Prime Cuts: Because of Who You Are, My Jesus I Love Thee, Sweeter
Overall Grade: 4.75/5
Cover albums of hymns and contemporary songs are not novel. The choices of hymns (particularly) on Riley Harrison Clark's latest album isn't very subtle either. You have some of the most over-done hymns such as "Joyful, Joyful" "Just as I Am/I Need Thee every Hour" and "Rock of Ages" thrown in. Though there is only one new song in the oeuvre (the title cut "Oh How You Love"), yet there's something about this 9-song record that grabs you from the beginning right to the end. Perhaps, it's the deft production chops of producer Tré Corley; he is able to complement each song with backings that are not only easy on the ears but interesting enough to capture our imaginations. And perhaps it's also Clark's soothing yet affecting vocals; he emotes in ways that are contemporary, worshipful, and heartfelt.
Clark is a Dove nominated artist who has garnered multiple number one songs as a member of Tribute Quartet. For nearly a decade Riley has toured with the premier group, Tribute Quartet all over the world. "Oh How You Love" is Clark's sophomore solo record following on the heels of 2018's "Welcome to Me." As aforementioned, this new album contains one new song, three contemporary worship covers, and five hymns.
Let's start with the worship covers first. Best among this corpus is Martha D Munizzi's 2002 single "Because of Who You Are." For those of us who are too young to remember the original, "Because of Who You Are" could easily be written today. The Christ entered chorus and the beautifully crafted melody have a way of sweeping us into presence of Jesus. Lincoln Brewster''s "Today is the Day" isn't an obvious cover; but Clark does a fine job in making this song his own. By eradicating Brewster's signature electric guitar riffs, Clark imbues it with a popish-country signed with his own warmth and nuances, Lakewood Worship's "Sweeter" is a song that lives up to its titular: the chorus of delightful backing vocals and Clark's affecting persona bring out the sweetness of Jesus in the most delicious way.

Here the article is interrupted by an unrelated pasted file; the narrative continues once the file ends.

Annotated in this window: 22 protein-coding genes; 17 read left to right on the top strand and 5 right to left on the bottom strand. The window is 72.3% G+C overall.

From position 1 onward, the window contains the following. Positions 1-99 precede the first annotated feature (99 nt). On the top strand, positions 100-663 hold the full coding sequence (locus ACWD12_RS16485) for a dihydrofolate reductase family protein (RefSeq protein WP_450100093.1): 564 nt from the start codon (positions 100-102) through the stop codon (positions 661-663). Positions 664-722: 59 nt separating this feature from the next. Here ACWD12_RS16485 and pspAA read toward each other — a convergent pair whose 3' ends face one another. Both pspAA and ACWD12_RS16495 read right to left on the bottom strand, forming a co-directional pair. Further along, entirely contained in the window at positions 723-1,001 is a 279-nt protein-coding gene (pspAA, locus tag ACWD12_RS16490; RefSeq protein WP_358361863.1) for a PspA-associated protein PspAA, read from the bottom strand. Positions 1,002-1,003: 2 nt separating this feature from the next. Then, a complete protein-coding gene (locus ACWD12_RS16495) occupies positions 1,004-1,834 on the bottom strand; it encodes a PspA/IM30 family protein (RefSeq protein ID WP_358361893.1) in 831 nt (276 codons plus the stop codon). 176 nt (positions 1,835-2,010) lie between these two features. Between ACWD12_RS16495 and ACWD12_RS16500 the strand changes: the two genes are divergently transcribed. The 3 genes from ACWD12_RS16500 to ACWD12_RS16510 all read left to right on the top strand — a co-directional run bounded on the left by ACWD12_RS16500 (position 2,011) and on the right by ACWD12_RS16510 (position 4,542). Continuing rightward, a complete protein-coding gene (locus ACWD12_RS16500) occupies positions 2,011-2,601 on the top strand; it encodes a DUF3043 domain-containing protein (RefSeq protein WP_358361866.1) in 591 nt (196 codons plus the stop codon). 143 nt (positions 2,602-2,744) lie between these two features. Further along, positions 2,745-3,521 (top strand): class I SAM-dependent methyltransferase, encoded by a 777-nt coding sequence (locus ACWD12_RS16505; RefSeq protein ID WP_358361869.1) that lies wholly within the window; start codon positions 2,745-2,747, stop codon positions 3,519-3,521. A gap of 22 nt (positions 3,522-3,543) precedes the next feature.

The title cut "Oh How He Loves" is the only original song. Written by Jason Crabb and producer Tré Corley, it is also the weakest offering. Not that the songs ropey, but it is just one of those innocuous Gospel-ish country-pop number made for radio. Much better are the hymns. Kudos to producer Corley for his ingenuity in breathing new life to these hymns: "Nothing But the Blood/The Blood will Never Loose its Power," for instance, gets a brassy jazzy-blues kick. While the cello and strings of "Just as I Am/I Need Thee Every Hour" give this medley a Celtic makeover. "Oh How I Love Jesus," done on a more accelerated pace, enjoys a breezy country feel that is endearing.
Though this may be a primarily covers record, don't let the familiarity of these song titles fool you. Clark never takes these songs for granted. Rather, he and Corley listen to the songs with fresh ears before making them their own. These covers are interesting and affecting; and you will find yourself worshipping along with Clark from start to finish.